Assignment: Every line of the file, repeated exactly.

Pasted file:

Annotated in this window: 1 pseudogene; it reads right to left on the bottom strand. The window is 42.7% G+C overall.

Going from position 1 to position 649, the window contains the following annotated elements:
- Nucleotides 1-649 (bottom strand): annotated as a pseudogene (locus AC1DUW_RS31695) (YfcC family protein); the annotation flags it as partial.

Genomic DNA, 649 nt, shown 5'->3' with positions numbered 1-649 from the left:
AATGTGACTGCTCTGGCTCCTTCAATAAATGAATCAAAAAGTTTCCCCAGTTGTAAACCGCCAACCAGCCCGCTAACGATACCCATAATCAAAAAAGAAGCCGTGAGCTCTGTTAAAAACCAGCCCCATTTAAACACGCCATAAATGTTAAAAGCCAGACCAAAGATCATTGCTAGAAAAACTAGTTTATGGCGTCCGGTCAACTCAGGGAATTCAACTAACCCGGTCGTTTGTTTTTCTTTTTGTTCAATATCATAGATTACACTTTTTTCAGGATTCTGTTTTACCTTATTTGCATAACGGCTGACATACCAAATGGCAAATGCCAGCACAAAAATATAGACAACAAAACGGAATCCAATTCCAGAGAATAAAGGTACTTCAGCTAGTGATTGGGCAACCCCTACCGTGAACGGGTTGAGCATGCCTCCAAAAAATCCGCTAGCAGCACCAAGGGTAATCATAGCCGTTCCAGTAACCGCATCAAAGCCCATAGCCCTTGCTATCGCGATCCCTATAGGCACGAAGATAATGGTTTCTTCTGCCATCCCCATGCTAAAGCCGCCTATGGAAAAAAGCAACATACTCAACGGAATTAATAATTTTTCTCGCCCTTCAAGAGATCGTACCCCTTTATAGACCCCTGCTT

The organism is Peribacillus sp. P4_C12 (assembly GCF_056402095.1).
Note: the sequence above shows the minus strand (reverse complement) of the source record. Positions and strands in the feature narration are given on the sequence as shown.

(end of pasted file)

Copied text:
Annotated in this window: 1 pseudogene; it reads right to left on the bottom strand. The window is 42.7% G+C overall.

Going from position 1 to position 649, the window contains the following annotated elements:
- Nucleotides 1-649 (bottom strand): annotated as a pseudogene (locus AC1DUW_RS31695) (YfcC family protein); the annotation flags it as partial.

Genomic DNA, 649 nt, shown 5'->3' with positions numbered 1-649 from the left:
AATGTGACTGCTCTGGCTCCTTCAATAAATGAATCAAAAAGTTTCCCCAGTTGTAAACCGCCAACCAGCCCGCTAACGATACCCATAATCAAAAAAGAAGCCGTGAGCTCTGTTAAAAACCAGCCCCATTTAAACACGCCATAAATGTTAAAAGCCAGACCAAAGATCATTGCTAGAAAAACTAGTTTATGGCGTCCGGTCAACTCAGGGAATTCAACTAACCCGGTCGTTTGTTTTTCTTTTTGTTCAATATCATAGATTACACTTTTTTCAGGATTCTGTTTTACCTTATTTGCATAACGGCTGACATACCAAATGGCAAATGCCAGCACAAAAATATAGACAACAAAACGGAATCCAATTCCAGAGAATAAAGGTACTTCAGCTAGTGATTGGGCAACCCCTACCGTGAACGGGTTGAGCATGCCTCCAAAAAATCCGCTAGCAGCACCAAGGGTAATCATAGCCGTTCCAGTAACCGCATCAAAGCCCATAGCCCTTGCTATCGCGATCCCTATAGGCACGAAGATAATGGTTTCTTCTGCCATCCCCATGCTAAAGCCGCCTATGGAAAAAAGCAACATACTCAACGGAATTAATAATTTTTCTCGCCCTTCAAGAGATCGTACCCCTTTATAGACCCCTGCTT

The organism is Peribacillus sp. P4_C12 (assembly GCF_056402095.1).
Note: the sequence above shows the minus strand (reverse complement) of the source record. Positions and strands in the feature narration are given on the sequence as shown.